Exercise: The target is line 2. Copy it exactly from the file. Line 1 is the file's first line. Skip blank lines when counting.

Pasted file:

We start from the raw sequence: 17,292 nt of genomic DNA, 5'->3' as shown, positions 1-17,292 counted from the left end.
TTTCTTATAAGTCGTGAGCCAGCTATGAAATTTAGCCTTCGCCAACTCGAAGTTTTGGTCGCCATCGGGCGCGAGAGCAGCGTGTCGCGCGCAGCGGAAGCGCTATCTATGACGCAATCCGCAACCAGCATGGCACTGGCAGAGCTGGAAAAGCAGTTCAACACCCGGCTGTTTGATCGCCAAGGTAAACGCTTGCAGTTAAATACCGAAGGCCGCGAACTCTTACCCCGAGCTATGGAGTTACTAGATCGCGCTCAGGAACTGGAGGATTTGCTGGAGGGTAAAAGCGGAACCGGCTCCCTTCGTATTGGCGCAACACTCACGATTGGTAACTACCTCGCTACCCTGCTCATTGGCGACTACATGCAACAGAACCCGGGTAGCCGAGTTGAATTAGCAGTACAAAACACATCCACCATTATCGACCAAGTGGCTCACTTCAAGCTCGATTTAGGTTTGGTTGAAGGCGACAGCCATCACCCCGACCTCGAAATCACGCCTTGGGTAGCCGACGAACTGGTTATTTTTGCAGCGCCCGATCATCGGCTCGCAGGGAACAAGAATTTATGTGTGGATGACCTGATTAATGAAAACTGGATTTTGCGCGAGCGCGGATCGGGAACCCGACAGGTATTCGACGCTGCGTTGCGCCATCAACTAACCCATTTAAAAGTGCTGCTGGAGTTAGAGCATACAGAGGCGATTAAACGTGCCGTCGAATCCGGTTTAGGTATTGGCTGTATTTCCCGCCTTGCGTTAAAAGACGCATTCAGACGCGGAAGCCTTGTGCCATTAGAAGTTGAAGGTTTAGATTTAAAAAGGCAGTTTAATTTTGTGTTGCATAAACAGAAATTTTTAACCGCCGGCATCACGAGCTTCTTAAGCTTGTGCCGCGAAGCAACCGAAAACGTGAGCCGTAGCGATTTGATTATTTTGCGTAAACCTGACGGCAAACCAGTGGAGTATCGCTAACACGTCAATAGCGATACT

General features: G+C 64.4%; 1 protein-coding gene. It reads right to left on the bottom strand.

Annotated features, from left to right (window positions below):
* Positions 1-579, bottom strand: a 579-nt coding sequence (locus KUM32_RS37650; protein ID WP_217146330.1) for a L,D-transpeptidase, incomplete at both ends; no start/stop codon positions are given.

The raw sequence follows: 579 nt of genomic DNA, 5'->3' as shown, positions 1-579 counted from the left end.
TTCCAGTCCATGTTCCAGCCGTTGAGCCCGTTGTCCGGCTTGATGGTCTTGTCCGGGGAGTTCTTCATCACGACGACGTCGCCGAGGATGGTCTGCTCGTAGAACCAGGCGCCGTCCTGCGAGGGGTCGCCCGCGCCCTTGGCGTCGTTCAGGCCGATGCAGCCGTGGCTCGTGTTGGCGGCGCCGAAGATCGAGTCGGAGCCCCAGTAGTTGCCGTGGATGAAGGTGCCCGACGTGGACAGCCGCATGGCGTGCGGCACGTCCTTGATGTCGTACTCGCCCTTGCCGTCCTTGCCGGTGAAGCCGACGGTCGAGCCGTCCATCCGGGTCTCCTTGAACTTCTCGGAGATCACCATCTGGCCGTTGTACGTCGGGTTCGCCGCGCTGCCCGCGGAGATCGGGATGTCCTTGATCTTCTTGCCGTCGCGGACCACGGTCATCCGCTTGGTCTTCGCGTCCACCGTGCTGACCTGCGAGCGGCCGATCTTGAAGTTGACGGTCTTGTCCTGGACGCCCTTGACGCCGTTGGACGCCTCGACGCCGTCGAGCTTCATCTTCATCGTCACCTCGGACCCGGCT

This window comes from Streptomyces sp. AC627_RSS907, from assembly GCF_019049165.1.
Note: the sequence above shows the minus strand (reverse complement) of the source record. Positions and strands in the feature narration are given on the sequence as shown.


TTTCTTATAAGTCGTGAGCCAGCTATGAAATTTAGCCTTCGCCAACTCGAAGTTTTGGTCGCCATCGGGCGCGAGAGCAGCGTGTCGCGCGCAGCGGAAGCGCTATCTATGACGCAATCCGCAACCAGCATGGCACTGGCAGAGCTGGAAAAGCAGTTCAACACCCGGCTGTTTGATCGCCAAGGTAAACGCTTGCAGTTAAATACCGAAGGCCGCGAACTCTTACCCCGAGCTATGGAGTTACTAGATCGCGCTCAGGAACTGGAGGATTTGCTGGAGGGTAAAAGCGGAACCGGCTCCCTTCGTATTGGCGCAACACTCACGATTGGTAACTACCTCGCTACCCTGCTCATTGGCGACTACATGCAACAGAACCCGGGTAGCCGAGTTGAATTAGCAGTACAAAACACATCCACCATTATCGACCAAGTGGCTCACTTCAAGCTCGATTTAGGTTTGGTTGAAGGCGACAGCCATCACCCCGACCTCGAAATCACGCCTTGGGTAGCCGACGAACTGGTTATTTTTGCAGCGCCCGATCATCGGCTCGCAGGGAACAAGAATTTATGTGTGGATGACCTGATTAATGAAAACTGGATTTTGCGCGAGCGCGGATCGGGAACCCGACAGGTATTCGACGCTGCGTTGCGCCATCAACTAACCCATTTAAAAGTGCTGCTGGAGTTAGAGCATACAGAGGCGATTAAACGTGCCGTCGAATCCGGTTTAGGTATTGGCTGTATTTCCCGCCTTGCGTTAAAAGACGCATTCAGACGCGGAAGCCTTGTGCCATTAGAAGTTGAAGGTTTAGATTTAAAAAGGCAGTTTAATTTTGTGTTGCATAAACAGAAATTTTTAACCGCCGGCATCACGAGCTTCTTAAGCTTGTGCCGCGAAGCAACCGAAAACGTGAGCCGTAGCGATTTGATTATTTTGCGTAAACCTGACGGCAAACCAGTGGAGTATCGCTAACACGTCAATAGCGATACT